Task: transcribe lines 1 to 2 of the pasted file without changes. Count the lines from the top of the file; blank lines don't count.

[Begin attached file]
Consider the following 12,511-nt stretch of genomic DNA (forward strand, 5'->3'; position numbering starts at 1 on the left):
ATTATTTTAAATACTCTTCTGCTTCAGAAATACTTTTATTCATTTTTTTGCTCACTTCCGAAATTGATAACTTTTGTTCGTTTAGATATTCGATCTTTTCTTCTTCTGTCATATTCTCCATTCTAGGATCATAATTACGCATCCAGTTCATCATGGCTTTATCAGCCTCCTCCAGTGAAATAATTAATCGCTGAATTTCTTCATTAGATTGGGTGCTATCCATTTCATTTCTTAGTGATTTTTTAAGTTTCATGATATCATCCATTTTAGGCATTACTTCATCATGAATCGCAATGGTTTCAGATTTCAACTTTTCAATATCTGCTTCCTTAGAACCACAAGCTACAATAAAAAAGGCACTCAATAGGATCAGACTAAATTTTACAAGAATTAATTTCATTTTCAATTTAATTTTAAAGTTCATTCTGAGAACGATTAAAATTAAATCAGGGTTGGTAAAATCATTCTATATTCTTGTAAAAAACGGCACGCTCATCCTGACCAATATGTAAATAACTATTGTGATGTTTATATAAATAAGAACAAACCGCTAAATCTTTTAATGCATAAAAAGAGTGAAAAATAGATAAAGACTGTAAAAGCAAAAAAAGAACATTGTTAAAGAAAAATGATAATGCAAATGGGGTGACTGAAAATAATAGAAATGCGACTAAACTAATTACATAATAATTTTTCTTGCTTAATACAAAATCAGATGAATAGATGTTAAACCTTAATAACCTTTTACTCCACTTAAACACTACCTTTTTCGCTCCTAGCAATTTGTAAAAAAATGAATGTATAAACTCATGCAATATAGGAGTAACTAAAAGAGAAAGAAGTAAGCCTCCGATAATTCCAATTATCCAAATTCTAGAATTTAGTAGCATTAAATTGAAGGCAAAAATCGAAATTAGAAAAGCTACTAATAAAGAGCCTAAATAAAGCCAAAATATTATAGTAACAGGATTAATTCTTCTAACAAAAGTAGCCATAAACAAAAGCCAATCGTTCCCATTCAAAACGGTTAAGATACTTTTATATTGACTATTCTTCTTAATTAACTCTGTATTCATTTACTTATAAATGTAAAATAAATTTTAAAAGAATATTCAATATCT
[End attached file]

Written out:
Consider the following 12,511-nt stretch of genomic DNA (forward strand, 5'->3'; position numbering starts at 1 on the left):
ATTATTTTAAATACTCTTCTGCTTCAGAAATACTTTTATTCATTTTTTTGCTCACTTCCGAAATTGATAACTTTTGTTCGTTTAGATATTCGATCTTTTCTTCTTCTGTCATATTCTCCATTCTAGGATCATAATTACGCATCCAGTTCATCATGGCTTTATCAGCCTCCTCCAGTGAAATAATTAATCGCTGAATTTCTTCATTAGATTGGGTGCTATCCATTTCATTTCTTAGTGATTTTTTAAGTTTCATGATATCATCCATTTTAGGCATTACTTCATCATGAATCGCAATGGTTTCAGATTTCAACTTTTCAATATCTGCTTCCTTAGAACCACAAGCTACAATAAAAAAGGCACTCAATAGGATCAGACTAAATTTTACAAGAATTAATTTCATTTTCAATTTAATTTTAAAGTTCATTCTGAGAACGATTAAAATTAAATCAGGGTTGGTAAAATCATTCTATATTCTTGTAAAAAACGGCACGCTCATCCTGACCAATATGTAAATAACTATTGTGATGTTTATATAAATAAGAACAAACCGCTAAATCTTTTAATGCATAAAAAGAGTGAAAAATAGATAAAGACTGTAAAAGCAAAAAAAGAACATTGTTAAAGAAAAATGATAATGCAAATGGGGTGACTGAAAATAATAGAAATGCGACTAAACTAATTACATAATAATTTTTCTTGCTTAATACAAAATCAGATGAATAGATGTTAAACCTTAATAACCTTTTACTCCACTTAAACACTACCTTTTTCGCTCCTAGCAATTTGTAAAAAAATGAATGTATAAACTCATGCAATATAGGAGTAACTAAAAGAGAAAGAAGTAAGCCTCCGATAATTCCAATTATCCAAATTCTAGAATTTAGTAGCATTAAATTGAAGGCAAAAATCGAAATTAGAAAAGCTACTAATAAAGAGCCTAAATAAAGCCAAAATATTATAGTAACAGGATTAATTCTTCTAACAAAAGTAGCCATAAACAAAAGCCAATCGTTCCCATTCAAAACGGTTAAGATACTTTTATATTGACTATTCTTCTTAATTAACTCTGTATTCATTTACTTATAAATGTAAAATAAATTTTAAAAGAATATTCAATATCT